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Neutral Milk Hotel - On Avery Island Music Album Reviews

Each Sunday, Pitchfork takes an in-depth look at a significant album from the past, and any record not in our archives is eligible. Today, we revisit the oft-overshadowed debut from indie rock icons, a smaller and more intimate look into the mercurial world of Jeff Mangum.
In the mid-’90s, Jeff Mangum moved into a haunted closet in Denver where he had dreams of women in fur coats drinking champagne, yelling at him to get out of their house. During a snowy Colorado winter, the Louisiana-born songwriter and his childhood friend Robert Schneider set about recording what would become Neutral Milk Hotel’s debut album. They worked feverishly, going out to smoke cigarettes when they hit a roadblock, until, in May of 1995, they had a finished record. The North Carolina indie label Merge scooped up the young band and quietly released On Avery Island the following March.





Silversun Pickups - Widow’s Weeds Music Album Reviews

For a rock band who excels at high-intensity drama, their latest is set of mid-tempo snoozers that are over-refined, hermetically sealed, and safe.

Silversun Pickups’ greatest strength has always been turning crippling anxiety into consumable, cathartic alternative rock. Forged at the turn of the millennium in Los Angeles’ Silver Lake scene—a subculture commonly tossed aside as hipster runoff despite giving us Beck, Rilo Kiley, and Elliott Smith—the band successfully recast “California cool” as a kind of shoegaze-tinged sun poisoning. Their songs were just subversive enough to net them indie appeal, but also mainstream recognition.

Their two best-known tracks, “Lazy Eye” (from 2006’s Carnavas) and “Panic Switch” (from 2009’s Swoon) split the difference between understated seething and incendiary angst, sometimes within the span of a single verse, for a listening experience that makes panic attacks sound thrilling. Were these two firestarters sufficient to stave off their career-long Smashing Pumpkins comparisons, or their frequent write-offs as a garden-variety ’90s throwback band? Probably not—but over a decade later, the staying-power of those two songs has yet to be depleted, thanks to their legendary histrionics.

No such luck on Widows Weeds, a set of mid-tempo snoozers Silversun Pickups may well have penned after a long nap. Rather than reprise synths and sparseness, the band, together with producer Butch Vig, have catapulted themselves “into the deep end of all things warm and wooden,” or so frontman Brian Aubert says. His description dissolves into a disappointing half-truth. Several arrangements skew earthy, yes. The violin-spiked “Simpatico” weaves a bit of bluegrass into their bar-rock balladry, and lead single “It Doesn't Matter Why” fills out a minimal post-punk stomper—propelled by a hummable, sticky-fingered arpeggio from bassist Nikki Monninger—with orchestral sighs and steady woodblock plunks. But they're also over-refined, hermetically sealed, and worst of all, safe.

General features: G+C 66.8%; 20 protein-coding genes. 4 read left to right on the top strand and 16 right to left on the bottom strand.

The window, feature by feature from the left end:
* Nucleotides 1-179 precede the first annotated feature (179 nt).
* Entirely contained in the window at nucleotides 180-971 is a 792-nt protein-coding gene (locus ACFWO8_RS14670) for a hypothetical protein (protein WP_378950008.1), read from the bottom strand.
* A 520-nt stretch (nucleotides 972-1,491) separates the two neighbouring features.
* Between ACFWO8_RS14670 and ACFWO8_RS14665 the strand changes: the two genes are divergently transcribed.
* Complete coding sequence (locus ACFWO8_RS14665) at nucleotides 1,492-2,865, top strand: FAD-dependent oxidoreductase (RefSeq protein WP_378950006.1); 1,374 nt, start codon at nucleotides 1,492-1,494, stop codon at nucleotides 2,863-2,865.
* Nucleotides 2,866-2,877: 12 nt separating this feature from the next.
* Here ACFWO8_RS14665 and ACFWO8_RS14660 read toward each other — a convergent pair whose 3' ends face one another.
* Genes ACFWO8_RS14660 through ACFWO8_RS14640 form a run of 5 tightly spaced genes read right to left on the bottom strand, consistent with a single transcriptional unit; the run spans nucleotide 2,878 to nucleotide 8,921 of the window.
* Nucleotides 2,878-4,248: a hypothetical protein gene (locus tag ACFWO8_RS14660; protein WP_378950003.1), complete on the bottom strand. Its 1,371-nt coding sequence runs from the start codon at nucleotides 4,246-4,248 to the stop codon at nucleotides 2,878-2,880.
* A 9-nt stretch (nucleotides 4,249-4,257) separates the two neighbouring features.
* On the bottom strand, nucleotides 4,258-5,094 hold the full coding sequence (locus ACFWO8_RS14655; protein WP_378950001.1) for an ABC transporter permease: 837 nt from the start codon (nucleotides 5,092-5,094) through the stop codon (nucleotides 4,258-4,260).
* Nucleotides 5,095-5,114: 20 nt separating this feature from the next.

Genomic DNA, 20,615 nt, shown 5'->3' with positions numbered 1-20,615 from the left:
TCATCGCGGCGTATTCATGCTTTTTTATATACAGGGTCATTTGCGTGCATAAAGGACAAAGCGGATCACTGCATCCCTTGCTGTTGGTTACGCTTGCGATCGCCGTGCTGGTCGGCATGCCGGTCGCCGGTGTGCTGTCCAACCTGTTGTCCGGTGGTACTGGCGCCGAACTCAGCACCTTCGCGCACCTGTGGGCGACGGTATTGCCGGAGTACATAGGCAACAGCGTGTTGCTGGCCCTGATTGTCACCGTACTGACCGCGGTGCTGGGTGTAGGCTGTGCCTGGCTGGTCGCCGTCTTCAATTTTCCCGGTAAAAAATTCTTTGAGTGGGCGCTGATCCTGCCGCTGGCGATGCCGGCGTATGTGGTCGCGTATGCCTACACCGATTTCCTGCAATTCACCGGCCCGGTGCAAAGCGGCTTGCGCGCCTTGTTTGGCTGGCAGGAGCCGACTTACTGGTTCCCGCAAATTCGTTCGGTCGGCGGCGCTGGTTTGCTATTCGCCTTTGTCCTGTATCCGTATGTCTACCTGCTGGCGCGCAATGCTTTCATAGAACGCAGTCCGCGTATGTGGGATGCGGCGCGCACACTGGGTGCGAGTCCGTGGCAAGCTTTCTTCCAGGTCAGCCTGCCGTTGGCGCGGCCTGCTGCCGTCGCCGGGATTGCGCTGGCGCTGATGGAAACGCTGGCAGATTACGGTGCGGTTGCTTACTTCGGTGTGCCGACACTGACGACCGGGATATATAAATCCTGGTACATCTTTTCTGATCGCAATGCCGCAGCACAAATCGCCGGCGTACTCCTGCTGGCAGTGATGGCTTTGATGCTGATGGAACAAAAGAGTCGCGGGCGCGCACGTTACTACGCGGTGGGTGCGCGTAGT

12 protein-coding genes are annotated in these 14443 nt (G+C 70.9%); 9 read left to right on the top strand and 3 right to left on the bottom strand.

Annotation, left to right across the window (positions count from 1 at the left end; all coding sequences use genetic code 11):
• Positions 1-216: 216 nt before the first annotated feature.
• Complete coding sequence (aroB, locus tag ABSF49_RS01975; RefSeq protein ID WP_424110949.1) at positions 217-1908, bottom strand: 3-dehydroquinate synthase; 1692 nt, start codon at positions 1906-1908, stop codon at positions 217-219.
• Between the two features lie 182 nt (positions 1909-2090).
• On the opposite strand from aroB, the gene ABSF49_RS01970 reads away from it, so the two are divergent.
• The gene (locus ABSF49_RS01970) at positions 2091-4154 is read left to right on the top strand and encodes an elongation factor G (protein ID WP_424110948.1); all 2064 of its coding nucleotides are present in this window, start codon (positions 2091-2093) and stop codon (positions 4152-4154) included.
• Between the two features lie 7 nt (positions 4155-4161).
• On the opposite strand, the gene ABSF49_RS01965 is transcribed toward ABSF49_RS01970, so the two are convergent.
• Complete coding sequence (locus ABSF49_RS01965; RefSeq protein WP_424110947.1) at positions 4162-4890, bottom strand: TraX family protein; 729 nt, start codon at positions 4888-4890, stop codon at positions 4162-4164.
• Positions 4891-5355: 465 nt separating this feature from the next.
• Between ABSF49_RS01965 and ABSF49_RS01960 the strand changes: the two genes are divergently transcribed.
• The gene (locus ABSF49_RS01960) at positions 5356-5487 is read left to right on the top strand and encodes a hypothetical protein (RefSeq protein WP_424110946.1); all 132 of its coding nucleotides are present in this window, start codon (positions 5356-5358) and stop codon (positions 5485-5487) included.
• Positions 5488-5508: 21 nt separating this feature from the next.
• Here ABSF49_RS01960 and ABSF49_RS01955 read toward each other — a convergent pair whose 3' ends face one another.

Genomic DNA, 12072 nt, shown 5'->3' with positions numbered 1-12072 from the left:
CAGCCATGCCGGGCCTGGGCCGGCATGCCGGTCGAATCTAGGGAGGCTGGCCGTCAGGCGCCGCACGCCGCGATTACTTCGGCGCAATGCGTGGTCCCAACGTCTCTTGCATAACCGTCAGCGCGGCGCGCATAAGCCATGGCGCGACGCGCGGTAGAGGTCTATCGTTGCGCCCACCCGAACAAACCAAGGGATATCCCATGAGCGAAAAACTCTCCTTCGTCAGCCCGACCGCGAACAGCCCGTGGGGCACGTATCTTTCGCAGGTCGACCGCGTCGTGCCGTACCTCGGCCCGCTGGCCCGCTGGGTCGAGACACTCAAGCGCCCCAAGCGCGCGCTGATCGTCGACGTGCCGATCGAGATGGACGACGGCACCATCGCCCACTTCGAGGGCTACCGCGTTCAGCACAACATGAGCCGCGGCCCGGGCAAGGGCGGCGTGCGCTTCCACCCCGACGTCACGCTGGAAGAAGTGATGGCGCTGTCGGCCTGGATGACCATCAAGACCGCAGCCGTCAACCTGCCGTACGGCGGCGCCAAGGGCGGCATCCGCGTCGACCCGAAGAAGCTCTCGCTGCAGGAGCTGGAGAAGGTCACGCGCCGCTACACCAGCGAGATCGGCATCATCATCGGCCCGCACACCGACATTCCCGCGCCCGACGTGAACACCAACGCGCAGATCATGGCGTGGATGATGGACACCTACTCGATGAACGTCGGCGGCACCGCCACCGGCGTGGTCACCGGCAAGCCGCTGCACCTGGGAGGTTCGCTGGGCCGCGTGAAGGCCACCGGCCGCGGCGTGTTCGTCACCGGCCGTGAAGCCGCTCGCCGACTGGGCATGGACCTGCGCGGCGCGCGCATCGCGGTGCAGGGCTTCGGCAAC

That album opener “Neon Wound” lacks even a microgram of the menace implied by its title is partially due to its lack of dynamic friction and wasted sonic space, but mostly because it could pass for a track off Neck of the Woods, 2012's half-baked dalliance into Metric-style electro-pop. Songs like “Songbirds” and “Straw Man” aren’t all that different from the plastic-packed fruit one finds at the grocery store; the sticker might say “organic,” but the telegraphed melodic arcs, vacuum-sealed pianos, and predictably-polished drumming suggest the opposite.

Their penchant for melodrama, too, remains well-intact on Widows Weeds. Most of it comes through in the aforementioned string sections strewn across the record, superfluous strands of tinsel, masquerading as expansive textural accoutrements. Consider the epically awkward chorus of “Freakazoid,” which pairs earnestly sung elementary prose from Aubert (”I believe you’re trying/To keep us all from dying/I believe you’re crying/To keep this whole thing flying”) with a self-serious orchestral motif made all the more stagy by the plaintive piano plinks. Or “Straw Man,” a would-be “Tonight, Tonight” weighed down by needlessly-overcrowded hooks and uninspired simpering.

Accordingly, the album’s best moments are those where Silversun Pickups shake off their malaise, drop the Grand Guignol act, and get real. After spending so much of the record banging out anonymous motoriks (“Doesn’t Matter Why”), slackened snare taps (“Simpatico”), and standard 4/4 patterns performed as if on autopilot (“Bag of Bones”) drummer Christopher Guanlao—whose frenetic, deliriously out-of-pocket fills made him the band’s secret weapon on Carnavas and Swoon—brings some much-needed chaos to the forefront on closer “We Are Chameleons”; his staccato bursts perforate the surrounding, warped grungescape like vampire fangs, giddily feeding off his bandmates’ energy so as to sublimate it into something bigger. “Don’t Know Yet” abandons its warbling electronics partway through to make way for arena-sized choruses, wailing guitars, and a serviceable guitar solo redolent of Third Eye Blind’s “Jumper,” the album’s sole believable feint.

“Being open and vulnerable is something I’ll always have to struggle with,” Aubert admitted recently, likening his songwriting process to the classic board game Operation: “You’re just completely naked, and at any moment, something will zap.” But Widows’ Weeds contains little in the way of electrifying suspense or carefully-hidden, internalized trinkets—only empty gestures and lazy execution. Nearly 20 years into Silversun Pickups’ existence, we see them for what they are: a little big, a little brooding, but mostly boring. “You think about us all the time—don't,” Aubert instructs us on “Doesn’t Matter Why.” Sound advice, if you ask me.

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